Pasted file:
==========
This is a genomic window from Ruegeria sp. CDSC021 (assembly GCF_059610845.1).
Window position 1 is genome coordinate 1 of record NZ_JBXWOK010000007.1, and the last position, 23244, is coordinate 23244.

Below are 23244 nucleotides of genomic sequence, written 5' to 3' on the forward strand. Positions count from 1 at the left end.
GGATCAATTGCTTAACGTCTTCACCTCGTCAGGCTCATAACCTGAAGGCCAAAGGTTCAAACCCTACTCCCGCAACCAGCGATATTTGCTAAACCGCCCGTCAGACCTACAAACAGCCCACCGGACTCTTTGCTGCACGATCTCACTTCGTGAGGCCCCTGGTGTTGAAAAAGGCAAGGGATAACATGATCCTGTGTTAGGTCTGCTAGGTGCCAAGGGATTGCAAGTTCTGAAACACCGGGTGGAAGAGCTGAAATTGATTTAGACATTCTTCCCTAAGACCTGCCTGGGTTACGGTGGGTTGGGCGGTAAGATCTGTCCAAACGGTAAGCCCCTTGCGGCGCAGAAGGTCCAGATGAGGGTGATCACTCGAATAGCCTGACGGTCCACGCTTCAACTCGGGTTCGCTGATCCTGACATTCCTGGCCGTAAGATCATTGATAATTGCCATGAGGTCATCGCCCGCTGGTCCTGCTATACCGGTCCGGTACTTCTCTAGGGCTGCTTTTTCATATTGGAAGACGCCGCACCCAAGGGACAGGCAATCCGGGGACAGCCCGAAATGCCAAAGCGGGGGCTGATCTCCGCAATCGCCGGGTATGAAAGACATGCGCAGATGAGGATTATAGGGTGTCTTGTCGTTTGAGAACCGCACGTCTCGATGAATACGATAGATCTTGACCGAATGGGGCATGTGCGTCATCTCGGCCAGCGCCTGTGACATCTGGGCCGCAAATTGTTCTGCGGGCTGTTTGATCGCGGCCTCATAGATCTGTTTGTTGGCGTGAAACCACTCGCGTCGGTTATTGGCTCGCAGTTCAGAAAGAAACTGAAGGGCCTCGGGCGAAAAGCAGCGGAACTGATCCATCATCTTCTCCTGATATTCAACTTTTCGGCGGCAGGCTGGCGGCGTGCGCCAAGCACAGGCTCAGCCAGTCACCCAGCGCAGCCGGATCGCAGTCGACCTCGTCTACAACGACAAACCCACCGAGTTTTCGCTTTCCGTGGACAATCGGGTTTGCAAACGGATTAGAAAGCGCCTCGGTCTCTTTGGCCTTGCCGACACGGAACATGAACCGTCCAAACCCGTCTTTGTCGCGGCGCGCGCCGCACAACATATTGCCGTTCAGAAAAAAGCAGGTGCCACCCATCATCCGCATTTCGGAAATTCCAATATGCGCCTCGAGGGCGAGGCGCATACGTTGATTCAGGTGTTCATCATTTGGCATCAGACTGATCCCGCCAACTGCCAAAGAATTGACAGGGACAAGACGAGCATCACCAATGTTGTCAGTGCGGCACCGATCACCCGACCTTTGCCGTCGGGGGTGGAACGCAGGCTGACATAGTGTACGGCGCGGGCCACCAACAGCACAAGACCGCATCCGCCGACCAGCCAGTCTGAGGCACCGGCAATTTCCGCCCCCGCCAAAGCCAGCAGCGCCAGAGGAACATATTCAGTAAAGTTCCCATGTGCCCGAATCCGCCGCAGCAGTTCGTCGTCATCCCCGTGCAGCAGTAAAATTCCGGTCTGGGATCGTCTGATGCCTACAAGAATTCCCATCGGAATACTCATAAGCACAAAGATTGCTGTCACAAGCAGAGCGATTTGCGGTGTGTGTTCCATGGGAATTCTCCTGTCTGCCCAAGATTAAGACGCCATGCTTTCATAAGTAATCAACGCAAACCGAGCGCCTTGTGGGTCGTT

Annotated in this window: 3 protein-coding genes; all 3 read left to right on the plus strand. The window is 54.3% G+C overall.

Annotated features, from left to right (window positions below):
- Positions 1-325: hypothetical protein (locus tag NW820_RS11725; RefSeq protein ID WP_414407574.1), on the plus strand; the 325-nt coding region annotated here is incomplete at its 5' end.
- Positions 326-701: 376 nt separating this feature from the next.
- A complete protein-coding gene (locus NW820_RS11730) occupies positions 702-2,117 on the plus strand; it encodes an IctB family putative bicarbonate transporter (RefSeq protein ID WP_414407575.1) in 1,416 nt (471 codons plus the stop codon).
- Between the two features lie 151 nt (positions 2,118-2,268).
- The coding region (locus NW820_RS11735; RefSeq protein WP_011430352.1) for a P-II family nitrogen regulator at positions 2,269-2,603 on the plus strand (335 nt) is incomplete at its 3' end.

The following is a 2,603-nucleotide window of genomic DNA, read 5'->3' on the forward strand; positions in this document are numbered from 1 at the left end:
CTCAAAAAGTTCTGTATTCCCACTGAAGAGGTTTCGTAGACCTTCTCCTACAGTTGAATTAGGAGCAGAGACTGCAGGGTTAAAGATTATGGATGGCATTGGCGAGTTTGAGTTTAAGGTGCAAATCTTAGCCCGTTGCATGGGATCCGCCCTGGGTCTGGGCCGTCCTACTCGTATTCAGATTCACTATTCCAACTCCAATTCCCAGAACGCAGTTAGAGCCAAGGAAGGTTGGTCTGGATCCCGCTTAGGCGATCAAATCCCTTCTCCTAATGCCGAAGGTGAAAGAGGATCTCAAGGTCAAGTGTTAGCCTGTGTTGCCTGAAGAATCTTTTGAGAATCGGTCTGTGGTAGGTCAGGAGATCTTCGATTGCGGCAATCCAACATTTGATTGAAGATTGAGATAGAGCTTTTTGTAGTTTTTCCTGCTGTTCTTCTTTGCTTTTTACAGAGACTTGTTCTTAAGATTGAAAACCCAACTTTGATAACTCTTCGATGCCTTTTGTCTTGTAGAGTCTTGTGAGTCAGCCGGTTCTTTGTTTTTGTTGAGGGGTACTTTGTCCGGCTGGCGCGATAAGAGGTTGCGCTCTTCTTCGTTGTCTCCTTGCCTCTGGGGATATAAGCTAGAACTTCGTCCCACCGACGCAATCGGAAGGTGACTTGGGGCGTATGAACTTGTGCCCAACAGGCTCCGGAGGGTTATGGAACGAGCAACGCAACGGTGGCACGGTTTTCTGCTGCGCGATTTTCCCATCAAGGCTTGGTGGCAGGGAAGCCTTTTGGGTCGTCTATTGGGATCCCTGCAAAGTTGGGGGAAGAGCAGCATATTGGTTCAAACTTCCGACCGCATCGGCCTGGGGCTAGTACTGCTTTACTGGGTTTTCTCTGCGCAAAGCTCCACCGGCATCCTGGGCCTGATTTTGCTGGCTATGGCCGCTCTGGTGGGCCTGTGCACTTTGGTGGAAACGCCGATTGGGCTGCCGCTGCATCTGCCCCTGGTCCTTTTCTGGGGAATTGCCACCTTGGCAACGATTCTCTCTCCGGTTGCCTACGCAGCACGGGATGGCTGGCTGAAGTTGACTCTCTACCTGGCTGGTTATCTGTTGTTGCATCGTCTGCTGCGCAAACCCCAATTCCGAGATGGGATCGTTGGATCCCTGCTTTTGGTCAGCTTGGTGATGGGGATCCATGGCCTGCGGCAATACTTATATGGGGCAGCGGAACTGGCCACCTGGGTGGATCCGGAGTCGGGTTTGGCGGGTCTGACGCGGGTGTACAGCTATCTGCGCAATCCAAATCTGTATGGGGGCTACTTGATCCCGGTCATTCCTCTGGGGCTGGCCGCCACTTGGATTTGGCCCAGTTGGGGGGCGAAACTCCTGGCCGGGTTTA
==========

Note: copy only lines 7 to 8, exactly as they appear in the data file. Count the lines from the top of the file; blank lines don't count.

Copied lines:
- Positions 1-325: hypothetical protein (locus tag NW820_RS11725; RefSeq protein ID WP_414407574.1), on the plus strand; the 325-nt coding region annotated here is incomplete at its 5' end.
- Positions 326-701: 376 nt separating this feature from the next.